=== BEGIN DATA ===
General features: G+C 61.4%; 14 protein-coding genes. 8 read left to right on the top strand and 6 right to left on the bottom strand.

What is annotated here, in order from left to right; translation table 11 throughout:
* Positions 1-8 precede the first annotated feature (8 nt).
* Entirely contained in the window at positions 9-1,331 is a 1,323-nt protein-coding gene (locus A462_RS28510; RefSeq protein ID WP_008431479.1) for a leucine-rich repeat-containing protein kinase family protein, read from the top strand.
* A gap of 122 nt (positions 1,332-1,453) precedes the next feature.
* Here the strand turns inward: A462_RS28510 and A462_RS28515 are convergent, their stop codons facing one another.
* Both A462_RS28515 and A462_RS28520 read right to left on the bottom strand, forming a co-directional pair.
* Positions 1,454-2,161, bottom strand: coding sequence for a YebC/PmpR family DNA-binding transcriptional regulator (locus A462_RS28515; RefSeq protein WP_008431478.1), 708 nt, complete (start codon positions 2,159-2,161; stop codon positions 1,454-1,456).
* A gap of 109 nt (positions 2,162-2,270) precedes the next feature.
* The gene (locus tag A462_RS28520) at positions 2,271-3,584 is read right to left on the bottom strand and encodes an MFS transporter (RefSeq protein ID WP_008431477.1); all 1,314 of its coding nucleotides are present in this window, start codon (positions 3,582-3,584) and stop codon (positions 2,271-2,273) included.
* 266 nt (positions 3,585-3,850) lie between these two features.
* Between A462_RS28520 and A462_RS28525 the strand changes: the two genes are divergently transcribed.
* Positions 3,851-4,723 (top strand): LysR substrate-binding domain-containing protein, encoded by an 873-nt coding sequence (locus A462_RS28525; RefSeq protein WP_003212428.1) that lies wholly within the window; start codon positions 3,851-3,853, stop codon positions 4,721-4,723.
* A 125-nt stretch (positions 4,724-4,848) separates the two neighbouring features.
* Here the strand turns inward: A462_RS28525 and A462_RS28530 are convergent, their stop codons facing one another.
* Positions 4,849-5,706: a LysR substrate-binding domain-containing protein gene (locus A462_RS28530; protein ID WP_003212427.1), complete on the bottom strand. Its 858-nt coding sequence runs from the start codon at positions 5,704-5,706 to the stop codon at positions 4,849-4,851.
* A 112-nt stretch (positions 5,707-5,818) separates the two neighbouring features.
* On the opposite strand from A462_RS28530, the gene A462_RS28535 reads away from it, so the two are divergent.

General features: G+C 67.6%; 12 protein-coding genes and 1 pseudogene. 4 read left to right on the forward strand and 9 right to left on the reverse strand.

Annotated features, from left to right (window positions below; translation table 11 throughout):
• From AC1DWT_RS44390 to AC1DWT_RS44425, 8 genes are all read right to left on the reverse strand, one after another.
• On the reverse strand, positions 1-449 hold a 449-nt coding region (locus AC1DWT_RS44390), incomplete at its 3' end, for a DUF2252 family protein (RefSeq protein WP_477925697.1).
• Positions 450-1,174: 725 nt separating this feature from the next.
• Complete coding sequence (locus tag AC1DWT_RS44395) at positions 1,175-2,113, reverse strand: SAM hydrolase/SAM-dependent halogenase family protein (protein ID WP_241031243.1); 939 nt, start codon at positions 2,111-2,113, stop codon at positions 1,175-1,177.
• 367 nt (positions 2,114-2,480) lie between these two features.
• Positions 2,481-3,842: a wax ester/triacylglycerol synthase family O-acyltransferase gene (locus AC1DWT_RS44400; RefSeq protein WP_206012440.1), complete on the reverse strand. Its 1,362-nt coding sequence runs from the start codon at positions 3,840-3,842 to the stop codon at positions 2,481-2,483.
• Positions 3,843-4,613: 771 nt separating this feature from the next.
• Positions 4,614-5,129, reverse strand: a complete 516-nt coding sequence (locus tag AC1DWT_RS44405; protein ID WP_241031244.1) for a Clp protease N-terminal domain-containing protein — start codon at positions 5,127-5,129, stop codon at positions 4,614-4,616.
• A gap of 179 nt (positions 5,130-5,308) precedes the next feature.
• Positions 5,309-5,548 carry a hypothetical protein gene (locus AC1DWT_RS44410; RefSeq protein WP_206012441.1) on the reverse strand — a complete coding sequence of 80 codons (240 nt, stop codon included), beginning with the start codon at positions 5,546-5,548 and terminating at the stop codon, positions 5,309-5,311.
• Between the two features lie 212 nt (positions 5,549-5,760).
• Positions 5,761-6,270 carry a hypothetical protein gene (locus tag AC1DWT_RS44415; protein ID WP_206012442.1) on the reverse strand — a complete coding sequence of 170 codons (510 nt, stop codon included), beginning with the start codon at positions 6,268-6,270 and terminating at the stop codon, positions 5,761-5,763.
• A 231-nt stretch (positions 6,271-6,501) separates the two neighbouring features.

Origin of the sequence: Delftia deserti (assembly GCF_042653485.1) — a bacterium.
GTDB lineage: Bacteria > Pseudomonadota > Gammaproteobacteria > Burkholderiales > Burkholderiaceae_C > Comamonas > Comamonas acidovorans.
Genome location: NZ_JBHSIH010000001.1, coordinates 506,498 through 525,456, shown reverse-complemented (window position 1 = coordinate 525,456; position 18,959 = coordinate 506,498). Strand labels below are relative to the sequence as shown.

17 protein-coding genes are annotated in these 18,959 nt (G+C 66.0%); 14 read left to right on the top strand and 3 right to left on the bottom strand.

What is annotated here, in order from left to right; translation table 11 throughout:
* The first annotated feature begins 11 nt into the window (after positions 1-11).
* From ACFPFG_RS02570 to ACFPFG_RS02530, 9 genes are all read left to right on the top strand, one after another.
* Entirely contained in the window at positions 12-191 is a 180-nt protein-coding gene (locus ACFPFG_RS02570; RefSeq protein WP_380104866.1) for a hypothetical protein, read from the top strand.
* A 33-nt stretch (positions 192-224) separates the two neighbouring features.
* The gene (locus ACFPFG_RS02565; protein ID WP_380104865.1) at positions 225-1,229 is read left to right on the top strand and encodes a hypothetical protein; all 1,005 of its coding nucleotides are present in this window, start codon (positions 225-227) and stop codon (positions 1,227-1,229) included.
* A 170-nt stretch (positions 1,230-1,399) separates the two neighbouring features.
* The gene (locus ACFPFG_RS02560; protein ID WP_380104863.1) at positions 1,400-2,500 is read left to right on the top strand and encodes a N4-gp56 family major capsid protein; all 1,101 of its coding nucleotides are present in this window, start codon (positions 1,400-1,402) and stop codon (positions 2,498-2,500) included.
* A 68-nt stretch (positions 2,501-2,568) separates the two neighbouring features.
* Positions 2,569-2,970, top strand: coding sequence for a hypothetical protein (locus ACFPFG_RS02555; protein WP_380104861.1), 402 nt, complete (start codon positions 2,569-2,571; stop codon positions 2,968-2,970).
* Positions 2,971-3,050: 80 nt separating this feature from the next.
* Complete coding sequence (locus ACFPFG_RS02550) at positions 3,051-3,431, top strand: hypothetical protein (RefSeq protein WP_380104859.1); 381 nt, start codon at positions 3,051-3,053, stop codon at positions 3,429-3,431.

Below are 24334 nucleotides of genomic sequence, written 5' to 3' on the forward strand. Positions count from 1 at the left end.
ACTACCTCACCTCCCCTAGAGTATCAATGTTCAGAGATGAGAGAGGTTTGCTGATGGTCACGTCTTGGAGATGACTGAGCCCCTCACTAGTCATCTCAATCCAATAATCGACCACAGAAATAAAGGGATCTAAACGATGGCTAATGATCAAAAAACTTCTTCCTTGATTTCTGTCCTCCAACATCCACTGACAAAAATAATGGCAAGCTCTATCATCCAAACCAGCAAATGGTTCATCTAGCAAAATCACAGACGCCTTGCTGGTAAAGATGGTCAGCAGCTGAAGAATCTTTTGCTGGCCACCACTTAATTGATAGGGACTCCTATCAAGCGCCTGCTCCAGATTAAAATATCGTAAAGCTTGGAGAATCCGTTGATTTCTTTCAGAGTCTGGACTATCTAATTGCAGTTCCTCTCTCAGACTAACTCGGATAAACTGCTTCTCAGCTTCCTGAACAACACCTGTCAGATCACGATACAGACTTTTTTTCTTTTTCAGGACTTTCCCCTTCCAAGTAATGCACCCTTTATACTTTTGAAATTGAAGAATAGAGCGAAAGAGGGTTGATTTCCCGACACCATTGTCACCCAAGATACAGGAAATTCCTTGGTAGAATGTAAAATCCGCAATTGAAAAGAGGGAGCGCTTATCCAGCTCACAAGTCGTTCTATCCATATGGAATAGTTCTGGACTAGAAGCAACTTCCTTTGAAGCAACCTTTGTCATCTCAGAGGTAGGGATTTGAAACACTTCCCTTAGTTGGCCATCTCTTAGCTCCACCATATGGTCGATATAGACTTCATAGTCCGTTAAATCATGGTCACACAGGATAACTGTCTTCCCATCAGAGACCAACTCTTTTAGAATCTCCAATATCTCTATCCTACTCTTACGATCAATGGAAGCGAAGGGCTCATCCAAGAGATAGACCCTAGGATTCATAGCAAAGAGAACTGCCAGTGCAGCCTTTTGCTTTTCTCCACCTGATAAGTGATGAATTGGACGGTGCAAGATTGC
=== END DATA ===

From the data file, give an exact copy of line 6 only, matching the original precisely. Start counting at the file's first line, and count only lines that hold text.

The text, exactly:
* Here the strand turns inward: A462_RS28510 and A462_RS28515 are convergent, their stop codons facing one another.